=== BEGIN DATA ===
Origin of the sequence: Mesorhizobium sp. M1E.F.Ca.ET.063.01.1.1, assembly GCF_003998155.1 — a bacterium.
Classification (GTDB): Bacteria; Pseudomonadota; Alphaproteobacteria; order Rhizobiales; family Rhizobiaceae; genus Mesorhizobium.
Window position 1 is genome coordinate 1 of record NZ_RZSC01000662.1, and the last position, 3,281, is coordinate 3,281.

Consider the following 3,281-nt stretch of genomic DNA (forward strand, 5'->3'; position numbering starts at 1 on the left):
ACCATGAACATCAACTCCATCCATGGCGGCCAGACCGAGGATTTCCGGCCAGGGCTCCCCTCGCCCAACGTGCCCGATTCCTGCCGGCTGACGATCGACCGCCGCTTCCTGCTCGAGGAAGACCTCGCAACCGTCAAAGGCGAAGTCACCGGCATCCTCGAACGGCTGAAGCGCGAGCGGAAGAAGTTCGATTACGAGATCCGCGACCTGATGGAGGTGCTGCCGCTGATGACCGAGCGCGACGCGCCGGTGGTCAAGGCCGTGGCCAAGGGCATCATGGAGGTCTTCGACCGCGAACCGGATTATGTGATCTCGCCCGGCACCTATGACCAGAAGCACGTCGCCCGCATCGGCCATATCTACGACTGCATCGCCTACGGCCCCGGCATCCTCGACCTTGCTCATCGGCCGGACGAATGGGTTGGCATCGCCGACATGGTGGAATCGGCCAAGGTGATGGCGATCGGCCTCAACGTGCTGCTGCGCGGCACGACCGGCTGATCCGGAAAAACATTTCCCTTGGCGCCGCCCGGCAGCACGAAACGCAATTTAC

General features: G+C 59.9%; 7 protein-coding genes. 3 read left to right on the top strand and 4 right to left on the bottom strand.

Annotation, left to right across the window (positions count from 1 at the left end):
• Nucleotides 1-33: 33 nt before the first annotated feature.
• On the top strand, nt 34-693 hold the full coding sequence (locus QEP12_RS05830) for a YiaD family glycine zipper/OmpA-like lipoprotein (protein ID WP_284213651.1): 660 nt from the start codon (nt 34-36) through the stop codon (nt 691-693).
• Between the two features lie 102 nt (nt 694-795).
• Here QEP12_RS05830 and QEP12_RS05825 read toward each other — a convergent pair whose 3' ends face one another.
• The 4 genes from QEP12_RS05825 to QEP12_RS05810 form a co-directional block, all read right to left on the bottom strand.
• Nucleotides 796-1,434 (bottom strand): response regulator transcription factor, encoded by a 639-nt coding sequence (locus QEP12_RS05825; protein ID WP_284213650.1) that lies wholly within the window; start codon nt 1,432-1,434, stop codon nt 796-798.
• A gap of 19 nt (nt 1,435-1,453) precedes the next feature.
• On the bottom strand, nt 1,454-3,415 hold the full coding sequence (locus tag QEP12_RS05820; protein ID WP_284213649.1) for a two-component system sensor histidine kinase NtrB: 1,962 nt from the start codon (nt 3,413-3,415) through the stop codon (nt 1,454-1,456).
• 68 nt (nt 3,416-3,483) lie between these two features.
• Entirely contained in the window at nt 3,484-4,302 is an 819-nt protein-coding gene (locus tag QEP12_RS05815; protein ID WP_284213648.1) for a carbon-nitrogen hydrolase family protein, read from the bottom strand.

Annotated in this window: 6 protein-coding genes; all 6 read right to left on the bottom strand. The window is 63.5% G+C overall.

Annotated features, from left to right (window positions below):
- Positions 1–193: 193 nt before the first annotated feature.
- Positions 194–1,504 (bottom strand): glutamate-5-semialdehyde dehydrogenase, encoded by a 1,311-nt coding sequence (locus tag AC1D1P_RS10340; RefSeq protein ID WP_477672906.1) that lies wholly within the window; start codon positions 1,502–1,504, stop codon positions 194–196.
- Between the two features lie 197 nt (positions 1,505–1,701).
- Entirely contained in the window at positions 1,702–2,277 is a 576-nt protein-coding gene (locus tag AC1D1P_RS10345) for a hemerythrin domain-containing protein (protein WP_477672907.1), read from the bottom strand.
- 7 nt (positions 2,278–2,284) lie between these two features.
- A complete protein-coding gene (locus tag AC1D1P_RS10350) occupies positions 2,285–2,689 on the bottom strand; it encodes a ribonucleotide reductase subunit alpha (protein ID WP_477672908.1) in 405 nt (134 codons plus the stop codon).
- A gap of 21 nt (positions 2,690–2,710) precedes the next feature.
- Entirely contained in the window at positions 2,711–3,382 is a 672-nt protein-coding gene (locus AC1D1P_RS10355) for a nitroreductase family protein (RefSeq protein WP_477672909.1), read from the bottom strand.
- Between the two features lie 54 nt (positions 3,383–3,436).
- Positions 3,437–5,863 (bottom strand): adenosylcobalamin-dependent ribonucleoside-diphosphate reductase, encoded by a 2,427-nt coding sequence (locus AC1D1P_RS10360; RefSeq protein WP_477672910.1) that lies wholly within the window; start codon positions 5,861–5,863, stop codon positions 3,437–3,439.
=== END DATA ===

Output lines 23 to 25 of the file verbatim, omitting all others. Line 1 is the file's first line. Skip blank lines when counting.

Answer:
- Entirely contained in the window at positions 1,702–2,277 is a 576-nt protein-coding gene (locus tag AC1D1P_RS10345) for a hemerythrin domain-containing protein (protein WP_477672907.1), read from the bottom strand.
- 7 nt (positions 2,278–2,284) lie between these two features.
- A complete protein-coding gene (locus tag AC1D1P_RS10350) occupies positions 2,285–2,689 on the bottom strand; it encodes a ribonucleotide reductase subunit alpha (protein ID WP_477672908.1) in 405 nt (134 codons plus the stop codon).